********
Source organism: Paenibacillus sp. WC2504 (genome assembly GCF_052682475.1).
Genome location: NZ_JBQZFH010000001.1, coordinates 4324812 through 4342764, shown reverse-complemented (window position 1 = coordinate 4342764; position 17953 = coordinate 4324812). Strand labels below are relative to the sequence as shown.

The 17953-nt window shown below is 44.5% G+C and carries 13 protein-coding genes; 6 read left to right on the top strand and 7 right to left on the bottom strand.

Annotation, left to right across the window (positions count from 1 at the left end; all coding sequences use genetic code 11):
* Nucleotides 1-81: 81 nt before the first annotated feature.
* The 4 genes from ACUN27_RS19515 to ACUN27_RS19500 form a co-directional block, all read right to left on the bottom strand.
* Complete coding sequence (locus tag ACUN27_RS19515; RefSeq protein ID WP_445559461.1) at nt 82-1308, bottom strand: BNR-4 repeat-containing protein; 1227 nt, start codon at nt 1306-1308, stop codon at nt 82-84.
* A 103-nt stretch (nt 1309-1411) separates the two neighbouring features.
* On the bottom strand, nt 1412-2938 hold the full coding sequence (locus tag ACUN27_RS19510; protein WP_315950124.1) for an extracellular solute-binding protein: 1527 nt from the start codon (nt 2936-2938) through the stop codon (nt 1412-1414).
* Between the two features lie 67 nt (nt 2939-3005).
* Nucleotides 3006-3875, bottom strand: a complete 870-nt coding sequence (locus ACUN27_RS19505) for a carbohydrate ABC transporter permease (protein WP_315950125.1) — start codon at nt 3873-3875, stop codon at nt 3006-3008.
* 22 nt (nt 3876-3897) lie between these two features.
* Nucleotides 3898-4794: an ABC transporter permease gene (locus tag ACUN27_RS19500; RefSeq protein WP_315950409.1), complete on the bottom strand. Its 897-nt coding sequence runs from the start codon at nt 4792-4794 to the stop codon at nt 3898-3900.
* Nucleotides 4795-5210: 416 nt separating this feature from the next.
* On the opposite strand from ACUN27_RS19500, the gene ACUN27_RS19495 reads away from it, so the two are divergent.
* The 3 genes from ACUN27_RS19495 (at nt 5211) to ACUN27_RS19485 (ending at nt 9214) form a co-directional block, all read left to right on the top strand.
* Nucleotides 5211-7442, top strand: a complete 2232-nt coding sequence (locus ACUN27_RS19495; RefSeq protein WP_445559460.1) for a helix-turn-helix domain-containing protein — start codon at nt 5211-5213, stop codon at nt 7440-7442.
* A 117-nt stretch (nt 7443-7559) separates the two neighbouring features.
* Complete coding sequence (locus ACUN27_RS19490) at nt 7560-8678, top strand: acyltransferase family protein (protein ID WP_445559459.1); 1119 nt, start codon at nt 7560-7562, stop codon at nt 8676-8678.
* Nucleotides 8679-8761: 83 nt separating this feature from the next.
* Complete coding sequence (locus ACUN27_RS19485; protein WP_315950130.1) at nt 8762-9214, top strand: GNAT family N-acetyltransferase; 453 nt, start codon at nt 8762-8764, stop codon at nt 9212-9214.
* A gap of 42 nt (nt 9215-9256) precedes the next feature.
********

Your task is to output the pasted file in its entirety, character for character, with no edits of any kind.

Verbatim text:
Source organism: Paenibacillus sp. WC2504 (genome assembly GCF_052682475.1).
Genome location: NZ_JBQZFH010000001.1, coordinates 4324812 through 4342764, shown reverse-complemented (window position 1 = coordinate 4342764; position 17953 = coordinate 4324812). Strand labels below are relative to the sequence as shown.

The 17953-nt window shown below is 44.5% G+C and carries 13 protein-coding genes; 6 read left to right on the top strand and 7 right to left on the bottom strand.

Annotation, left to right across the window (positions count from 1 at the left end; all coding sequences use genetic code 11):
* Nucleotides 1-81: 81 nt before the first annotated feature.
* The 4 genes from ACUN27_RS19515 to ACUN27_RS19500 form a co-directional block, all read right to left on the bottom strand.
* Complete coding sequence (locus tag ACUN27_RS19515; RefSeq protein ID WP_445559461.1) at nt 82-1308, bottom strand: BNR-4 repeat-containing protein; 1227 nt, start codon at nt 1306-1308, stop codon at nt 82-84.
* A 103-nt stretch (nt 1309-1411) separates the two neighbouring features.
* On the bottom strand, nt 1412-2938 hold the full coding sequence (locus tag ACUN27_RS19510; protein WP_315950124.1) for an extracellular solute-binding protein: 1527 nt from the start codon (nt 2936-2938) through the stop codon (nt 1412-1414).
* Between the two features lie 67 nt (nt 2939-3005).
* Nucleotides 3006-3875, bottom strand: a complete 870-nt coding sequence (locus ACUN27_RS19505) for a carbohydrate ABC transporter permease (protein WP_315950125.1) — start codon at nt 3873-3875, stop codon at nt 3006-3008.
* 22 nt (nt 3876-3897) lie between these two features.
* Nucleotides 3898-4794: an ABC transporter permease gene (locus tag ACUN27_RS19500; RefSeq protein WP_315950409.1), complete on the bottom strand. Its 897-nt coding sequence runs from the start codon at nt 4792-4794 to the stop codon at nt 3898-3900.
* Nucleotides 4795-5210: 416 nt separating this feature from the next.
* On the opposite strand from ACUN27_RS19500, the gene ACUN27_RS19495 reads away from it, so the two are divergent.
* The 3 genes from ACUN27_RS19495 (at nt 5211) to ACUN27_RS19485 (ending at nt 9214) form a co-directional block, all read left to right on the top strand.
* Nucleotides 5211-7442, top strand: a complete 2232-nt coding sequence (locus ACUN27_RS19495; RefSeq protein WP_445559460.1) for a helix-turn-helix domain-containing protein — start codon at nt 5211-5213, stop codon at nt 7440-7442.
* A 117-nt stretch (nt 7443-7559) separates the two neighbouring features.
* Complete coding sequence (locus ACUN27_RS19490) at nt 7560-8678, top strand: acyltransferase family protein (protein ID WP_445559459.1); 1119 nt, start codon at nt 7560-7562, stop codon at nt 8676-8678.
* Nucleotides 8679-8761: 83 nt separating this feature from the next.
* Complete coding sequence (locus ACUN27_RS19485; protein WP_315950130.1) at nt 8762-9214, top strand: GNAT family N-acetyltransferase; 453 nt, start codon at nt 8762-8764, stop codon at nt 9212-9214.
* A gap of 42 nt (nt 9215-9256) precedes the next feature.